And yet when the topic of SARS comes up, what strikes us is how impotent we ultimately were. Despite our ability to map genomes, we don't have a confirmatory test yet for the disease. We didn't have a vaccine during the outbreak, probably we won't have a vaccine for years to come. Nothing has proven successful in treating this illness. Our best anti-virals and steroids don't touch it. How do we contain SARS? We are left with the bluntest of instruments for containment. Isolation and quarantine.

In some ways, Toronto's experience with SARS was a case of déjà vu. Isolation and quarantine were the weapons used in the last major struggle in an outbreak in North America, that is, smallpox in 1885, in Montreal, then Canada's largest city. If you have a chance, take a look at Michael Bliss' book on this topic, appropriately titled, Plague. It began with a train conductor, by year's end, 6,000 people had died in a city of 100,000.

Needless to say, isolation and quarantine are imprecise. They make for a strategy of catch-up, like trying to catch a serial killer by only going to past crime sites. The success of these measures requires two conditions, strong public support and limited movement. As Professor Bliss notes, the former didn't materialize for months in 1885 with deadly effect; it takes, after all, only a handful of people to break a quarantine for containment to be lost. The second condition is increasingly unrealistic since the day Charles Lindberg's Spirit of St. Louis touched down in Paris. Intercontinental travel has made incredible distances a matter of hours to traverse, not days or even weeks. If people can travel the world with ease, alas, so can viruses.

Consider using only isolation and quarantine it took Toronto more than three months to contain an outbreak caused by just one person with the illness, an effort that included the quarantining of more than 10,000 people, the closure of two public hospitals and the semi-closure of a dozen more. The economic fallout for Canada approached a full percentage off the GDP for the quarter.

Now here's a scary question to ponder: What would have happened if the strain were more virulent?

Observation three: there were important lessons to learn.

This wasn't the big one, but we can still learn from it. If you live in Canada -- and I apologize for the Canadian centric aspect of my speech -- public officials and columnists have lined up behind two ideas. First, we've got to boost funding for public health. And, second, the federal government has to take a greater role in public health. I disagree with both ideas. The SARS outbreak does indeed show the importance of disease control, but boosting all public health funding based on the handling of SARS would be akin to dramatically increasing police funding because a detective solved a crime. Yes, in an age of SARS and West Nile Virus, disease control is essential. Unfortunately, too much of Toronto's public health efforts -- and the initiatives of like organizations across this country -- focuses on second hand smoke, pesticide use, and a gamut of social engineering projects, including a ban on spanking. If anything, the recent episode suggests that public health needs to be better organized, not better funded. As for a greater rule for Ottawa, the recent performance of Health Canada suggests a department rife with incompetence and indecision. Ottawa needs to be held accountable, not put in charge.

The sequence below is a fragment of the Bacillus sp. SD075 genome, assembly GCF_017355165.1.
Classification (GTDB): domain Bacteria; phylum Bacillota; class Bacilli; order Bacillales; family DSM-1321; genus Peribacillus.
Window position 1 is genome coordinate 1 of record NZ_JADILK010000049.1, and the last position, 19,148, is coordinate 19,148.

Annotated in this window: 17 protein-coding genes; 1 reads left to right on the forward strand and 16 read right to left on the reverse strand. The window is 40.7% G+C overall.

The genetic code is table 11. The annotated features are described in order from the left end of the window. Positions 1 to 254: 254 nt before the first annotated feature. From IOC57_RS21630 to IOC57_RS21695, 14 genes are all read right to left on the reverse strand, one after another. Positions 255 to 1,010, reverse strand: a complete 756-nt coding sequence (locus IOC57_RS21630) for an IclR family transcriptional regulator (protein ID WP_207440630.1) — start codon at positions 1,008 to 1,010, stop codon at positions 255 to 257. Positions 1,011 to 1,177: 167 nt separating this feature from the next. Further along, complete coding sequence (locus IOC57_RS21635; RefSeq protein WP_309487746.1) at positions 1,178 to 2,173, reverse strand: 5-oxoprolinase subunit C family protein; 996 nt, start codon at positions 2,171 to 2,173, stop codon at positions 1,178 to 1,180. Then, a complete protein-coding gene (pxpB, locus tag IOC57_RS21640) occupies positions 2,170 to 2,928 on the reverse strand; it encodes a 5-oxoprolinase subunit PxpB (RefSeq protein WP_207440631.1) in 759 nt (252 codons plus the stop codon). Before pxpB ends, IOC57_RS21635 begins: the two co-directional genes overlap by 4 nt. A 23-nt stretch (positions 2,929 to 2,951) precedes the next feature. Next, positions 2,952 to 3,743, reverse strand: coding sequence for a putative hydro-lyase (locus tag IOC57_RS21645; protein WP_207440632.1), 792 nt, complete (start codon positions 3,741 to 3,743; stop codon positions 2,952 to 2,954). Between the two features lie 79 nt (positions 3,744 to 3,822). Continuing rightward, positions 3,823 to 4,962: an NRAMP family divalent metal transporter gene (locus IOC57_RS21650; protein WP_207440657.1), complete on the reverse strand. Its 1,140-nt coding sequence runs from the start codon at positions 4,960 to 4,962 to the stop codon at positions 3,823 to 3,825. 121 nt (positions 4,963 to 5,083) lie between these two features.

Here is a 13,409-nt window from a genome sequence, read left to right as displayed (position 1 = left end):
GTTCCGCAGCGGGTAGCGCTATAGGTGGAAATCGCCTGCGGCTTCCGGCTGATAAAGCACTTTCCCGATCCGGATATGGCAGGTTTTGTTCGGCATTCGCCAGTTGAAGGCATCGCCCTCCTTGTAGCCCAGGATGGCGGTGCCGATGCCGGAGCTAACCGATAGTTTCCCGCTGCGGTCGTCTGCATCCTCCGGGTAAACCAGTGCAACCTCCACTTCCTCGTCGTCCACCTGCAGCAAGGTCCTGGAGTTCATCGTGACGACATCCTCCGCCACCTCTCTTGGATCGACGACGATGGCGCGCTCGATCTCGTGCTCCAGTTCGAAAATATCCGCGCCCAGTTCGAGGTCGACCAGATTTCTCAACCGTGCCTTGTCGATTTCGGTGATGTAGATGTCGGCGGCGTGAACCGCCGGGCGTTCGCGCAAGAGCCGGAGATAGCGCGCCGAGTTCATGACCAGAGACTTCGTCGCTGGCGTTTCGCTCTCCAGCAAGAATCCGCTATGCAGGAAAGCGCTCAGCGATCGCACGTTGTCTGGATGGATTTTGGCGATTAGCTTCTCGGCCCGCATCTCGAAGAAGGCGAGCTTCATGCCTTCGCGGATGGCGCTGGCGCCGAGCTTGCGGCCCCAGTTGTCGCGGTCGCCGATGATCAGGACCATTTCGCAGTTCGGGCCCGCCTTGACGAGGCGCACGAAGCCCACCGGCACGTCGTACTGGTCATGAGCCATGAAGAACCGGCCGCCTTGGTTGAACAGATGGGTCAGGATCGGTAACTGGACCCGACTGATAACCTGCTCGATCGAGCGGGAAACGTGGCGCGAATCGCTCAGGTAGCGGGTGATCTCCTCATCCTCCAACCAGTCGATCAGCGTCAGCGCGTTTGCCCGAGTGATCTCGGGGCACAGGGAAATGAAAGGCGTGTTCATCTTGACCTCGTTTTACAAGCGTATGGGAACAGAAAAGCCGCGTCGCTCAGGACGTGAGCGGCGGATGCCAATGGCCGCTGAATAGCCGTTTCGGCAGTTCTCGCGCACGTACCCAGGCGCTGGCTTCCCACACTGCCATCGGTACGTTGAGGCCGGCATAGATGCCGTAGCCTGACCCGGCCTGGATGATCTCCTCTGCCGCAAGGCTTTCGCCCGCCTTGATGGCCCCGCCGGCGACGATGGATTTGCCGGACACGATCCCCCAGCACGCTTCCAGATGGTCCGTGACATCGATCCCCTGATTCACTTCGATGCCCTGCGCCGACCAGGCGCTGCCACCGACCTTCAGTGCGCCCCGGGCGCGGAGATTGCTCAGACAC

Besides the usual calls, though, for more money and bureaucracy, there are important lessons. Consider that in three months, we struggled to contain an outbreak caused by just one index case. What's important to realize then is the best way of containing a virus is to keep it in its country of origin.

China's month long cover up was unconscionable and dangerous. SARS cases were reported eventually in 34 countries. But here's the irony: Chinese authorities knew well in advance of the SARS outbreak, as early as November 2003. If they had acted immediately, SARS may never have left the remote villages of Guangdong. So, why didn't Chinese officials act? Though Chinese authorities were notified of an unusual and dangerous outbreak of virus, they opted not to pursue matters for fear that it would dampen year-end political celebrations, a stupid and near-sighted decision.

Our safety, a half planet away, is determined by bureaucratic decisions in countries like China. Presently, international infectious disease is pinged on self-disclosure by individual nations, effectively a giant honor system. If there's an outbreak of bird flu in Denmark, for example, we rely on Danish officials to notify everyone and then we'll all take appropriate steps. Well, we've seen the honor of Chinese officials and we need a more robust system. Do we expect any better from government bureaucrats in, say, Syria or Zimbabwe should the next issue arise? When it comes to stupid and near-sighted decisions on infectious disease, our lives are literally on the line.

Now, how could we rethink international agreements? Harvard Professor Jerome Groopman wrote in The Wall Street Journal that we need an international health concordant for the containment of infectious disease, much in the way we have treaties to prevent the proliferation of biological and chemical weapons. Perhaps it's an idea worth pursuing. But regardless of whether or not we can fashion a new treaty, we must recognize that the security of the west depends on proper containment of infectious diseases. Maybe the United Nations can fashion a new treaty, maybe not.

The United States and other western countries like Canada have taken a hard line on governments that support terror. Western governments have used sanctions, diplomatic isolation and even regime change to tame them. Why should bio-terror, caused by negligence, be any different?

Now, we offer a carrot for good behavior. If any country suffers an outbreak, it can notify the World Health Organization and be rewarded with careful attention from the brightest minds in science, medicine, and pubic health. Any rational country would jump at that opportunity. But, autocratic nations aren't always rational. Thus, there needs to be a stick for countries that conceal outbreaks. From this point forward, we should treat such nations as international pariahs. The United States, Canada, and like-minded nations should form a coalition of the healthy to prepare for disease proliferation with physical isolation and economic muscle. In a day and an age when even the most backward and authoritarian countries seek trade, this threat would be taken seriously.